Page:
The Grumman Aerospace Corp. is combing the ranks of job-seekers here and in two other American cities in search of former Navy pilots willing to train Iranians to fly the F-14 jet fighter.
When the shah of Iran bought 80 Grumman F-14 for $2.2 billion in 1974, he also bought the sophisticated training and maintenance services needed to get the planes in the air and keep them flying.
Grumman delivered on the airplanes, and so far has delivered the teachers and technicians the Iranians need to use the F-14, which when armed with a Phoenix missile is the top weapon in Iran's large and modern air force.
But most of the Grumman employees who have been in Iran since delivery of the F-14 started are coming to the ends of their tours, a Grumman spokesman said yesterday, and the company is hard-pressed to find replacements.
Consequently, job-hunters here, in Norfolk, Va., and in Seattle, Wash., may have seen the ads a Grumman subcontractor has run in newspapers in those cities for the past week.
"Ex-F-14 pilots," the ads proclaim in large type. "Immediate interviews and job offers for out of country openings (Iran) currently being conducted for ex-F-14 pilots. These are long-term assignments with liberal fringes and remuneration."
The ads are not identified as being connected with Grumman. Instead, they ask pilots leaving the Navy to call General Devices, Inc., a Norristown, Pa., firm that has for two years recruited ground maintenance personnel for Grumman to send to Iran.
So far, said John Martin, the General Devices officer whose name appears in the newspapers ads, not a single pilot has responded to his appeal.
Martin said he has no idea why no one has called. Others familiar with the situation have an explanation to offer.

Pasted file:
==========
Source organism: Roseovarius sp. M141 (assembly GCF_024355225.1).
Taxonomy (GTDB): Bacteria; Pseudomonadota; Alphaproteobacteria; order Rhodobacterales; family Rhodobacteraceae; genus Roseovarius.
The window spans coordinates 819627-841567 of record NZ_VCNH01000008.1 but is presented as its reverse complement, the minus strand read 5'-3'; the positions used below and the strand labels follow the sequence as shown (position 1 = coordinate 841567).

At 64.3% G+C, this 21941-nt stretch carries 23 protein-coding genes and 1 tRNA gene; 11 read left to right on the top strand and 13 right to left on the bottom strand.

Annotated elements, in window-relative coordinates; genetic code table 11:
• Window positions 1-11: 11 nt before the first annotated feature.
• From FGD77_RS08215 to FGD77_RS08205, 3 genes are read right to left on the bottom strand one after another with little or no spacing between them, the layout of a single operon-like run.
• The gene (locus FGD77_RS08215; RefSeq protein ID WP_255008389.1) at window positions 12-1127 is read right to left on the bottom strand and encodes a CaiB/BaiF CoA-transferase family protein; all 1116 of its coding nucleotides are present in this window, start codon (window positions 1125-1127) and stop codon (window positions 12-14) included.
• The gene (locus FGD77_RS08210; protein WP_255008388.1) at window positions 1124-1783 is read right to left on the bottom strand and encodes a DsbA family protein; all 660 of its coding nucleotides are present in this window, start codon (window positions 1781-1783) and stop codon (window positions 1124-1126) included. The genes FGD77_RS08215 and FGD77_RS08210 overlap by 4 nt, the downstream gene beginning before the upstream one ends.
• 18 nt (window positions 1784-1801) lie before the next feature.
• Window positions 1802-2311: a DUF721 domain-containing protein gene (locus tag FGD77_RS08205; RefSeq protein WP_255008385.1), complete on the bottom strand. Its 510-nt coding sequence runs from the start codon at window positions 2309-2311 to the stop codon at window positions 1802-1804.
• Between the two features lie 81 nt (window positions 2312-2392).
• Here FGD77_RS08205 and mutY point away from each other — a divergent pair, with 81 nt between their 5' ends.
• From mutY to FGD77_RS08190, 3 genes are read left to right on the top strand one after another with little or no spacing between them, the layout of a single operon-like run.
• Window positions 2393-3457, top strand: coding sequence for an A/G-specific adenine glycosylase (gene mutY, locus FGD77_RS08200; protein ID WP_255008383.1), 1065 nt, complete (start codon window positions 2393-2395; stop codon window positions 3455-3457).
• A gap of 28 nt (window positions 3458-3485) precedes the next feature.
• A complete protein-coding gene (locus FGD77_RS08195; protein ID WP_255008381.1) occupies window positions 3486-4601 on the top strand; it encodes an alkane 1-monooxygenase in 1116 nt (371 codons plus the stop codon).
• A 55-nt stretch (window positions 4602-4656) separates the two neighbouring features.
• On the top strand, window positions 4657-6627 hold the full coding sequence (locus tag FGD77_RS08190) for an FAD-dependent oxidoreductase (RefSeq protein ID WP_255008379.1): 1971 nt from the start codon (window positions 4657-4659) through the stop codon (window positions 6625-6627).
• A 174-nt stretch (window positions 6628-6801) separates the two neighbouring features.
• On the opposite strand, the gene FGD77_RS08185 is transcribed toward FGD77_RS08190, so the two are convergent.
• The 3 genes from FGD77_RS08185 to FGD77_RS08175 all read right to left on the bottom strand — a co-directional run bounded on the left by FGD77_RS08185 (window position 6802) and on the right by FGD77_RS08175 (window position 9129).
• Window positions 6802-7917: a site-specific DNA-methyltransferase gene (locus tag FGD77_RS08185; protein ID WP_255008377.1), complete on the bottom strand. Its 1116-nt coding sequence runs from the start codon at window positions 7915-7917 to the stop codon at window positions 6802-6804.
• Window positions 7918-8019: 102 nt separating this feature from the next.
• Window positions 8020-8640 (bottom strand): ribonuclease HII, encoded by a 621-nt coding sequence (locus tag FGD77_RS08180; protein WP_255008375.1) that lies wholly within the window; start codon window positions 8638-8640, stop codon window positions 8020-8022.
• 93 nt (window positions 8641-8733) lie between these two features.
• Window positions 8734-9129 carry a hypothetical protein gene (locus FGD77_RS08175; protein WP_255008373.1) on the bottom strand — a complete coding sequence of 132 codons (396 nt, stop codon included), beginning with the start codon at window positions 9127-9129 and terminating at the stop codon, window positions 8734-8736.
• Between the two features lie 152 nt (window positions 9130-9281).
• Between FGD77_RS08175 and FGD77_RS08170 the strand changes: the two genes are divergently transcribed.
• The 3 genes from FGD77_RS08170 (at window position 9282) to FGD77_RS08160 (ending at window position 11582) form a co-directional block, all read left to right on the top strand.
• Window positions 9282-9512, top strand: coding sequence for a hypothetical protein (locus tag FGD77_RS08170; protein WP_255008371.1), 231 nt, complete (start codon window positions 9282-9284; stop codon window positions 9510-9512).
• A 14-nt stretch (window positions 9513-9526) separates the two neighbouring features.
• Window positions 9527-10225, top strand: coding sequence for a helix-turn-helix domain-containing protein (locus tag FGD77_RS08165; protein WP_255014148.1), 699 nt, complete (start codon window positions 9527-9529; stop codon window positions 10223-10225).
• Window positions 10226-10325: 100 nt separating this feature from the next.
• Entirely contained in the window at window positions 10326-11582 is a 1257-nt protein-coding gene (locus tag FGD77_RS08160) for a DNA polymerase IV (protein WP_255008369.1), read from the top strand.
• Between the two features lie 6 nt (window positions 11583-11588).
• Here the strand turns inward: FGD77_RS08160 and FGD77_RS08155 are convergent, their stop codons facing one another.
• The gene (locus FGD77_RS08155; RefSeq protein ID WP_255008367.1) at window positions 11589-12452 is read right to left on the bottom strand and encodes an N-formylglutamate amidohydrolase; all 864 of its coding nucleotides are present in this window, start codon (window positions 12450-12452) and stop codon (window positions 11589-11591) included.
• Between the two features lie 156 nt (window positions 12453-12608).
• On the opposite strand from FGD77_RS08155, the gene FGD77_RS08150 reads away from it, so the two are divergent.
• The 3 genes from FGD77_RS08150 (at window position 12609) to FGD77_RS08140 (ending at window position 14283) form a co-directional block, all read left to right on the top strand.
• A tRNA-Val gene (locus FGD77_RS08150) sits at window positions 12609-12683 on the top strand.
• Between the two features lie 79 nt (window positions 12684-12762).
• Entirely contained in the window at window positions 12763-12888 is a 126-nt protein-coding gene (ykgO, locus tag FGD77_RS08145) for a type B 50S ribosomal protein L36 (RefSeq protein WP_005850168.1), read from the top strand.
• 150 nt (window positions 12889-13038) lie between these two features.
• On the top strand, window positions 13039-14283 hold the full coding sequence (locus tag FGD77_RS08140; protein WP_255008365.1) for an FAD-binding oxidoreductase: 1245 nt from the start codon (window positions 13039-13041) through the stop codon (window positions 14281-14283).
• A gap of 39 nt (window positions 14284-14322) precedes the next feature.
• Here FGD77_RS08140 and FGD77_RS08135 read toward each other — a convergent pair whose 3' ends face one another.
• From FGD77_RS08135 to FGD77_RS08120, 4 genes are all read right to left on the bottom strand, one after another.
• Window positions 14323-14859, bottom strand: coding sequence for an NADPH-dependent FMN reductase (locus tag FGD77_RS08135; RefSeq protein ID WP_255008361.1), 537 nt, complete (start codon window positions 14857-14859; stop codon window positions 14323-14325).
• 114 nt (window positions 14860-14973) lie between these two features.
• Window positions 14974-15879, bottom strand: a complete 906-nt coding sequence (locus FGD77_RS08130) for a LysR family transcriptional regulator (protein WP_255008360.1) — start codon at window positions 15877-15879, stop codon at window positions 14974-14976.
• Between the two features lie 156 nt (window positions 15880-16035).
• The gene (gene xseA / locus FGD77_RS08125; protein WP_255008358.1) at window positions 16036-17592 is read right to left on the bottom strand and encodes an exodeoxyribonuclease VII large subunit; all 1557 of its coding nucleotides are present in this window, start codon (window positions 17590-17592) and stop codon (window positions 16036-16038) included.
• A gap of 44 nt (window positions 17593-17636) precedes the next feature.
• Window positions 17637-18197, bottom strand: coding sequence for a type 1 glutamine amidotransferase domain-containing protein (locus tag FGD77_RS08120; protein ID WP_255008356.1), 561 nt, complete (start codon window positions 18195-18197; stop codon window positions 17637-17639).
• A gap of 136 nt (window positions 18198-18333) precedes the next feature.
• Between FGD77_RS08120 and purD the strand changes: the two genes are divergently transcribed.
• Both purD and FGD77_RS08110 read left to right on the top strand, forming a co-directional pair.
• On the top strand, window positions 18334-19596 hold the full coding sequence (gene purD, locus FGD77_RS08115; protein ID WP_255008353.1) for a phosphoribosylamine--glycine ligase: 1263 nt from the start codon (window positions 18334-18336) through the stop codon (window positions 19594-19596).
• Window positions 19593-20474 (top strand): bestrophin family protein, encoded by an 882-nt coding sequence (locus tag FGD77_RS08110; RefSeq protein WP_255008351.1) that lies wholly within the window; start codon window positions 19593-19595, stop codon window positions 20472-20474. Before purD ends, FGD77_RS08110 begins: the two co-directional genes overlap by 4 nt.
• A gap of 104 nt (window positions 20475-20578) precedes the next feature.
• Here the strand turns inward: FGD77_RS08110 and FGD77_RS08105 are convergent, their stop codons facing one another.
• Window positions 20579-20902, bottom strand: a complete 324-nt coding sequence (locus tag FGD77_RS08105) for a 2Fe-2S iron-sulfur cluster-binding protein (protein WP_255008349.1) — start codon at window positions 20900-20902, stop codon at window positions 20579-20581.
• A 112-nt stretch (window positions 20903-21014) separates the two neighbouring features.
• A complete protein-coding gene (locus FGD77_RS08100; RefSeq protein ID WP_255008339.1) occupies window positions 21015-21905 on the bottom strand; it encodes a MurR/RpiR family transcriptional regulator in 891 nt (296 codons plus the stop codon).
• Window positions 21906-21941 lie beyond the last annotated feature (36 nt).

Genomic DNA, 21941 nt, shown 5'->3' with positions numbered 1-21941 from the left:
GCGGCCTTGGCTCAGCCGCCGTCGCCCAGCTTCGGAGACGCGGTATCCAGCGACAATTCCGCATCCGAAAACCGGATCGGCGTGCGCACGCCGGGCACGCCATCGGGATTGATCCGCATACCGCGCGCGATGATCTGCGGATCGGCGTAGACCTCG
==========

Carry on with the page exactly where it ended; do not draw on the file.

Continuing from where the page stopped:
Navy pilots, like pilots from the other services, make their living in the practice of a dangerous art. A lot of steam builds up inside a person encased in a lethal metal tube flying miles off the ground at supersonic speeds. Pilots are renowned for their ingenuity in finding ways to let off that steam.
But Iran, next to Libya, is often identified as the most conservative of the Middle East's Moslem nations. Beyond the country's new urban areas, there are few outlets for good old fashioned: alcoholic America fun, and still fewer when fun involves other appetites.
Grumman has fewer than 10 pilots training Iranian F-14 pilots now, a company spokesman said, and is looking for only about five replacements. The company will not discuss the salaries it proposes to pay.
[According to the Associated Press, General Devices President Ted Raynond said salary for the pilot's has not been set yet, but it probably would be $25,000 a year plus benefits such as housing, schools and medical care. He said there would be a bonus for completing a two-year contract.]
The problem Iran is having with its F-14s is symptomatic of the problems it has with much of the sophisticate weaponry the shah is amassing at a rapid rate.
Iran has had to hire Japanese and Filipinos to drive its trucks. Visitors to Iran often return with stories of planes or trucks or tanks sitting for weeks at docks and in repair yards, waiting for the skilled technicians needed to repair them.
The shah is trying to compress generations of modernization into a few decades. American officials have said, and is using his military, to impart a variety of technical skills to the nation.